He sighed deeply before he spoke. “Brexit is an occurence…it’s a manifestation of what is ultimately distortions of populist politics in some form or another. It is a manipulation of the growing distrust in institutions that we once believed in; a lack of education for the public…but we can draw on similar parallels that you would see in the US with some such occurrences. But I think there is something more fundamental that is happening. And even though I am from the Middle East – I’m from Mecca – I believe that Western governments, for many years now, have taken Western liberal democratic values for granted. Values are what’s at stake here – in other words, when you look at how there is systematic (foreign) manipulation of data and information, that directly contributes to the infringement on democratic rights and on democratic values and the rule of law. These values may not be fundamental to authoritarian regimes, such as China, for example, who can monitor a person’s data and interactions. That’s what they call the ‘Social Credit System’. However, when such actions become transnational, you enter one of the realms of international relations theory that’s rising, where we’re no longer dealing with traditional power structures. In other words it’s not about about ‘hard power’, ‘soft power’, or even ‘smart power’ – it’s the emergence of what is called now ‘sharp power’, a term coined in November 2017 by the National Endowment for Democracy. Sharp power effectively means the employment of subversive methods to project power, through social media and through the internet and so on and so forth, to dictate or change the discourse of some democratic society. We need to be aware of this new form of power, and vigilant, and we need to know what the outlets are that are actually being used to make those changes.”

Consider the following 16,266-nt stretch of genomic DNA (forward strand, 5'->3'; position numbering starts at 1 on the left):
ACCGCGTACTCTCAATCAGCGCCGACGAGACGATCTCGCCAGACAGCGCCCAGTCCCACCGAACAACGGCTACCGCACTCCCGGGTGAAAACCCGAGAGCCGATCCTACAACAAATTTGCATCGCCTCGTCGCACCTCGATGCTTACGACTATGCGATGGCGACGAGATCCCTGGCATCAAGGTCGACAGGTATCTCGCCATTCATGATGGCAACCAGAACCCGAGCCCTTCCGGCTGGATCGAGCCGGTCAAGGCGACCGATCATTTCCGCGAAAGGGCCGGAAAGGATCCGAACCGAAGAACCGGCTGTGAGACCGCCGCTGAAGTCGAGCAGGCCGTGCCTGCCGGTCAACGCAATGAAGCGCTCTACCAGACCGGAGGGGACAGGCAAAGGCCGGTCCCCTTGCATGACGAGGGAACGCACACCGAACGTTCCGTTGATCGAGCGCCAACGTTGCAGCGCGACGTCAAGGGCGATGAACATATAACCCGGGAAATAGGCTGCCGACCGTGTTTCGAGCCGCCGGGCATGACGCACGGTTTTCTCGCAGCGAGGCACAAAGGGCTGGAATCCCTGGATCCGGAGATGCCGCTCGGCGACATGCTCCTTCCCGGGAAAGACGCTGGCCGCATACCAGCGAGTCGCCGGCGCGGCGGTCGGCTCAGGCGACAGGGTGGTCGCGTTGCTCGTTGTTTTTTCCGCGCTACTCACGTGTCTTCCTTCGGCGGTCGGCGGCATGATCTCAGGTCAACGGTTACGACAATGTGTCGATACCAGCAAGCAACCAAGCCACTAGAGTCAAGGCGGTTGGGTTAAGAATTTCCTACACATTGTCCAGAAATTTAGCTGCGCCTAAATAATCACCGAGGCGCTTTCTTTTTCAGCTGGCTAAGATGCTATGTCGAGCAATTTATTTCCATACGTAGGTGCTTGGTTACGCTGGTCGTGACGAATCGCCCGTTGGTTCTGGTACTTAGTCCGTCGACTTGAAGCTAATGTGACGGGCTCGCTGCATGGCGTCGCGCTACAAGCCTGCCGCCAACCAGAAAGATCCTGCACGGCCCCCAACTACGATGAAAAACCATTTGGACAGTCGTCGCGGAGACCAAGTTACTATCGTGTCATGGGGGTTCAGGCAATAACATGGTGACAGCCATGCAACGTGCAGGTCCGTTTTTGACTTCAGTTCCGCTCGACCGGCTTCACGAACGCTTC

I remarked on the youth of these apparent dangers – the fundamental realisations that are occurring today are the result of actions or policies that are perhaps only five or ten years old. Nonetheless, I was recalled to a comment from a TV interview Prof Dahlan had given in 2011 with CNA, about the Bahrani uprising, where he said that it was, at least in part, “a generational revolution”.